"I was interested in how it touched on a niche that I wasn't familiar with, and I was especially intrigued that there was little to no prior work in this area," Cho said. "I was hooked when Jon said that our project will be answering a question that hasn't even been asked yet: the question of how modeling grounding in improv through the yes-and act can contribute to improving dialogue systems."
Cho investigated multiple approaches to gathering improv data. He finally came across Spontaneanation, an improv podcast hosted by prolific actor and comedian Paul F. Tompkins that ran from 2015 to 2019.
With its open-topic episodes, about a good 30 minutes of continuous improvisation, high quality recordings, and substantial size, Spontaneanation was the perfect source to mine yes-ands from for the project. The duo fed their Spontaneanation data into a program, and SpolinBot was born.
"One of the cool parts of the project is that we figured out a way to just use improv," May explained. "Spontaneanation was a great resource for us, but is fairly small as data sets go; we only got about 10,000 yes-ands from it. But we used those yes-ands to build a classifier (program) that can look at new lines of dialogue and determine whether they're yes-ands."
Working with improv dialogues first helped the researchers find yes-ands from other sources as well, as most of the SPOLIN data comes from movie scripts and subtitles. "Ultimately, the SPOLIN corpus contains more than five times as many yes-ands from non-improv sources than from improv, but we only were able to get those yes-ands by starting with improv," May said.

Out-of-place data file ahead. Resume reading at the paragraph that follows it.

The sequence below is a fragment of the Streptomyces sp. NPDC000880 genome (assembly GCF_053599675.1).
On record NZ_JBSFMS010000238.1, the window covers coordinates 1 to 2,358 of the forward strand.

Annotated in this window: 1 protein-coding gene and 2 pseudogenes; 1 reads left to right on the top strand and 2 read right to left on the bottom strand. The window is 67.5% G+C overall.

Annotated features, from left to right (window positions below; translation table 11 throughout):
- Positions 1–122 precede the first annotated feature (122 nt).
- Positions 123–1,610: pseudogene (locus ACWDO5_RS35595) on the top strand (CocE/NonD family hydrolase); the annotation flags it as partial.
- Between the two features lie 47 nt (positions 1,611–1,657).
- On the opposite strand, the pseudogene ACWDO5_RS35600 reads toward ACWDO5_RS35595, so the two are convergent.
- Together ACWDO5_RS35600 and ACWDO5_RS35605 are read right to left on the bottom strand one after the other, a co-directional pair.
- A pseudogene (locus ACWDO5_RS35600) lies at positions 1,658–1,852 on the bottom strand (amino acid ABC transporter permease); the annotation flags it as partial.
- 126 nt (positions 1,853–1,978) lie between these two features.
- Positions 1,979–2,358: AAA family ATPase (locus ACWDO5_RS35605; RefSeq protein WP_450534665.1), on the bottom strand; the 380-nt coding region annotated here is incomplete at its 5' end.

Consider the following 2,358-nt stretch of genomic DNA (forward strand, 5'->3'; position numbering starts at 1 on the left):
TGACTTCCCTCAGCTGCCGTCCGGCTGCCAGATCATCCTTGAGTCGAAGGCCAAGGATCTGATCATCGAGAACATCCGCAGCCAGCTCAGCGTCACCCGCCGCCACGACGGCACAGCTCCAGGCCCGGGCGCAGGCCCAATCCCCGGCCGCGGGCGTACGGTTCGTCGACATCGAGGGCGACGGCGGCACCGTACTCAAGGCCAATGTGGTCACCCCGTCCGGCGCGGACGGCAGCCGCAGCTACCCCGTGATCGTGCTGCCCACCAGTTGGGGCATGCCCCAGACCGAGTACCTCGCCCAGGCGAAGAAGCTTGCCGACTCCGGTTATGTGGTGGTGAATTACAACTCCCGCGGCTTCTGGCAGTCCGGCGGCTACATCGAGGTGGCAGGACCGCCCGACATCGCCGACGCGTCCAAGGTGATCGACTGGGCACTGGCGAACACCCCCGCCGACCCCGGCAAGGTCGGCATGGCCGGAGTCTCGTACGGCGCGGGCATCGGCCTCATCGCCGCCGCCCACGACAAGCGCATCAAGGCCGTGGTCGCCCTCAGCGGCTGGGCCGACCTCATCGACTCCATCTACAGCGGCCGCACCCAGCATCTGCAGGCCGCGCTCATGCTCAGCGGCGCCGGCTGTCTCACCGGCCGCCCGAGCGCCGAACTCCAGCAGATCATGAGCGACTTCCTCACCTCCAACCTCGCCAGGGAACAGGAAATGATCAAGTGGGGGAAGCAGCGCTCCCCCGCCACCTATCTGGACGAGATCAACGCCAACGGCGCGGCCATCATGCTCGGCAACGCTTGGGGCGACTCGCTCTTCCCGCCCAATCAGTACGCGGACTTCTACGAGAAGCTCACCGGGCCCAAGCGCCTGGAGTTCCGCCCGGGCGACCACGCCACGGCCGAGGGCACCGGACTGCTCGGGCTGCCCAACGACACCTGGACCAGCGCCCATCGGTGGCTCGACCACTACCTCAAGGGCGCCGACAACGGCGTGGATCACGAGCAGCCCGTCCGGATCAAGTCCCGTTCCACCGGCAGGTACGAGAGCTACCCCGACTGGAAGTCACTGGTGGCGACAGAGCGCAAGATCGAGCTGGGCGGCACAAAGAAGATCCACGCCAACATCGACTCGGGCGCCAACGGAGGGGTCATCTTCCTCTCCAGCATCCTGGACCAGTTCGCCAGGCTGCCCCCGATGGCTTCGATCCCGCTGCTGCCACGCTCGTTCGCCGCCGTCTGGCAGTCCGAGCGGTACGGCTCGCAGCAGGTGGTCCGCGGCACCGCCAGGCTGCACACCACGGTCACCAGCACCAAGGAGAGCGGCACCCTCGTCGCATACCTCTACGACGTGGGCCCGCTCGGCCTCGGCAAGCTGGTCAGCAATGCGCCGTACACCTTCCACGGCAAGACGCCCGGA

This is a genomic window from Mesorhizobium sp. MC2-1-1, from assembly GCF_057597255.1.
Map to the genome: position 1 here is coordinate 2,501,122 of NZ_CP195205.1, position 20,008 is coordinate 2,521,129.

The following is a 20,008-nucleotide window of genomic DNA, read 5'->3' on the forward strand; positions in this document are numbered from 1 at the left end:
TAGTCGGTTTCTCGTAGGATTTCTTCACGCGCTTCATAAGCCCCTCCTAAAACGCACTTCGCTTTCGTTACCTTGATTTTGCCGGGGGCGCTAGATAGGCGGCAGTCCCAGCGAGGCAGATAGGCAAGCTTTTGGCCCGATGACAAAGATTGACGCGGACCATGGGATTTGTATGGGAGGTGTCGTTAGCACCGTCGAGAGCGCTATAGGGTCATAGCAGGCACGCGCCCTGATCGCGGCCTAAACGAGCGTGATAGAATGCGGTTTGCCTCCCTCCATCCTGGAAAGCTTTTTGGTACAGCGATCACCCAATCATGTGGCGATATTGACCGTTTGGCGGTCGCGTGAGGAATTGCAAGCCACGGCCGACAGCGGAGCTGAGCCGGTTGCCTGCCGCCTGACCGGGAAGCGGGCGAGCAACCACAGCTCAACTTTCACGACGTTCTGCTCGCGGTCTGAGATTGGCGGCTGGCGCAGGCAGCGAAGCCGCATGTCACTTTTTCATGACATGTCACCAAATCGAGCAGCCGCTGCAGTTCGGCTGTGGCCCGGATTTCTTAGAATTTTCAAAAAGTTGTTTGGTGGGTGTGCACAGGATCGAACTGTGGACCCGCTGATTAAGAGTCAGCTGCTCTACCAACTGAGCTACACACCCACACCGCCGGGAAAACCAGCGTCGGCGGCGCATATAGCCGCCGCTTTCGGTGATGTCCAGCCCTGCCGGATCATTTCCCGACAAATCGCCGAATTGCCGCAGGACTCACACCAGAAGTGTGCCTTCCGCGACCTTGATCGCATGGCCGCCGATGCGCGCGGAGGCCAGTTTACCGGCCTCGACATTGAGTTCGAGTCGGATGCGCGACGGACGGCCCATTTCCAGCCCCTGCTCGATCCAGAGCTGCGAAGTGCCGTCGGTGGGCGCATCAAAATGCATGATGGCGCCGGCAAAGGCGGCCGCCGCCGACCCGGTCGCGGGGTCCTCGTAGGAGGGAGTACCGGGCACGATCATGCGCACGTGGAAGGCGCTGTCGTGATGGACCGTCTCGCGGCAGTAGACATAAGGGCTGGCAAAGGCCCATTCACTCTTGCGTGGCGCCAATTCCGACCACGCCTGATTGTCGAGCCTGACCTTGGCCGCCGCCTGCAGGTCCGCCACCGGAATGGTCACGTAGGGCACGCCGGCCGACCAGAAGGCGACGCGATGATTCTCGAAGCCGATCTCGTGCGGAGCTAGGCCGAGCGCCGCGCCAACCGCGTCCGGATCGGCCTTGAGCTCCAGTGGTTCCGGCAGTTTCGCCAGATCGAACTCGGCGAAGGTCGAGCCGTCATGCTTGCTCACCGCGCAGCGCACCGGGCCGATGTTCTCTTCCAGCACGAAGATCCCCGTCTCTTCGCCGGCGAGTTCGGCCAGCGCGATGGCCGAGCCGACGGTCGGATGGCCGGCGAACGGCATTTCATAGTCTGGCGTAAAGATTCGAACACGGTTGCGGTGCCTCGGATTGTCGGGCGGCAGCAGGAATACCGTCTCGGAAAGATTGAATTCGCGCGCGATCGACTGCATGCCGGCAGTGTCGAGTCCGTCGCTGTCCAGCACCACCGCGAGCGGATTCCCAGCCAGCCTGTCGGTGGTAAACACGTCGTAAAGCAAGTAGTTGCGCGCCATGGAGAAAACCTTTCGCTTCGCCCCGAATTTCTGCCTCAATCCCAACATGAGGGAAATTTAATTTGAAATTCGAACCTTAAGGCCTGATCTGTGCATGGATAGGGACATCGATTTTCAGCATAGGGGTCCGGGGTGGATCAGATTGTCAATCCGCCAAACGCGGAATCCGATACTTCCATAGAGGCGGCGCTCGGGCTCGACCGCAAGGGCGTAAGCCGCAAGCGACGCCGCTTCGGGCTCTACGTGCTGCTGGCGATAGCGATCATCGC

SpolinBot has a few controls that can refine its responses, taking them from safe and boring to funny and wacky, and also generates five response options that users can choose from to continue the conversation.
The duo has a lot of plans for SpolinBot, along with extending its conversational abilities beyond yes-ands. "We want to explore other factors that make improv interesting, such as character-building, scene-building, 'if this (usually an interesting anomaly) is true, what else is also true?,' and call-backs (referring to objects/events mentioned in previous dialogue turns)," Cho said. "We have a long way to go, and that makes me more excited for what I can explore throughout my Ph.D. and beyond."
May echoed Cho's sentiments. "Ultimately, we want to build a good conversational partner and a good creative partner," he said, noting that even in improv, yes-ands only mark the beginning of a conversation. "Today's bots, SpolinBot included, aren't great at keeping the thread of the conversation going. There should be a sense that both participants aren't just establishing a reality, but are also experiencing that reality together."
That latter point is key, because, as May explained, a good partner should be an equal, not subservient in the way that Alexa and Siri are. "I'd like my partner to be making decisions and brainstorming along with me," he said. "We should ultimately be able to reap the benefits of teamwork and cooperation that humans have long benefited from by working together. And the virtual partner has the added benefit of being much better and faster at math than me, and not actually needing to eat!"
Provided by University of Southern California